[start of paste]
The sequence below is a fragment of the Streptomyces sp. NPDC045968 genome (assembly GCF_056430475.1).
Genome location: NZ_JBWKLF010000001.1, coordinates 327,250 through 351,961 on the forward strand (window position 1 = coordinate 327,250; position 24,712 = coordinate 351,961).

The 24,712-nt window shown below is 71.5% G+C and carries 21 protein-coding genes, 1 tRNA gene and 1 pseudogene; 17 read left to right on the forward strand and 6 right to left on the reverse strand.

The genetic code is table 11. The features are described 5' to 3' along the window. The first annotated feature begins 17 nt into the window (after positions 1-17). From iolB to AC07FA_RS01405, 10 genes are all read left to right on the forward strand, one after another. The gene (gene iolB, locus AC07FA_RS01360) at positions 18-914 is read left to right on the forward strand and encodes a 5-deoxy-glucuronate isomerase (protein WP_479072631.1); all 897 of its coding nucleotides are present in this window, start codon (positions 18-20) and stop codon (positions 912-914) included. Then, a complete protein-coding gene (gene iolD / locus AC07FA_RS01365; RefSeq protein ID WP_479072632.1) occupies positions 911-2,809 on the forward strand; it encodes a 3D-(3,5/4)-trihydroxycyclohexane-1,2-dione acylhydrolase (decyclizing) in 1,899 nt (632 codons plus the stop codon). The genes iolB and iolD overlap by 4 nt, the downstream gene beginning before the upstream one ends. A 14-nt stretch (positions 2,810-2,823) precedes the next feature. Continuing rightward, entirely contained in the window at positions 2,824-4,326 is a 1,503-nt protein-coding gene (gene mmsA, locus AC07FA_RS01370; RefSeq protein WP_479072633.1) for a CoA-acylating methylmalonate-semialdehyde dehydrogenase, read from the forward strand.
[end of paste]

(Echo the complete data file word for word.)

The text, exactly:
The sequence below is a fragment of the Streptomyces sp. NPDC045968 genome (assembly GCF_056430475.1).
Genome location: NZ_JBWKLF010000001.1, coordinates 327,250 through 351,961 on the forward strand (window position 1 = coordinate 327,250; position 24,712 = coordinate 351,961).

The 24,712-nt window shown below is 71.5% G+C and carries 21 protein-coding genes, 1 tRNA gene and 1 pseudogene; 17 read left to right on the forward strand and 6 right to left on the reverse strand.

The genetic code is table 11. The features are described 5' to 3' along the window. The first annotated feature begins 17 nt into the window (after positions 1-17). From iolB to AC07FA_RS01405, 10 genes are all read left to right on the forward strand, one after another. The gene (gene iolB, locus AC07FA_RS01360) at positions 18-914 is read left to right on the forward strand and encodes a 5-deoxy-glucuronate isomerase (protein WP_479072631.1); all 897 of its coding nucleotides are present in this window, start codon (positions 18-20) and stop codon (positions 912-914) included. Then, a complete protein-coding gene (gene iolD / locus AC07FA_RS01365; RefSeq protein ID WP_479072632.1) occupies positions 911-2,809 on the forward strand; it encodes a 3D-(3,5/4)-trihydroxycyclohexane-1,2-dione acylhydrolase (decyclizing) in 1,899 nt (632 codons plus the stop codon). The genes iolB and iolD overlap by 4 nt, the downstream gene beginning before the upstream one ends. A 14-nt stretch (positions 2,810-2,823) precedes the next feature. Continuing rightward, entirely contained in the window at positions 2,824-4,326 is a 1,503-nt protein-coding gene (gene mmsA, locus AC07FA_RS01370; RefSeq protein WP_479072633.1) for a CoA-acylating methylmalonate-semialdehyde dehydrogenase, read from the forward strand.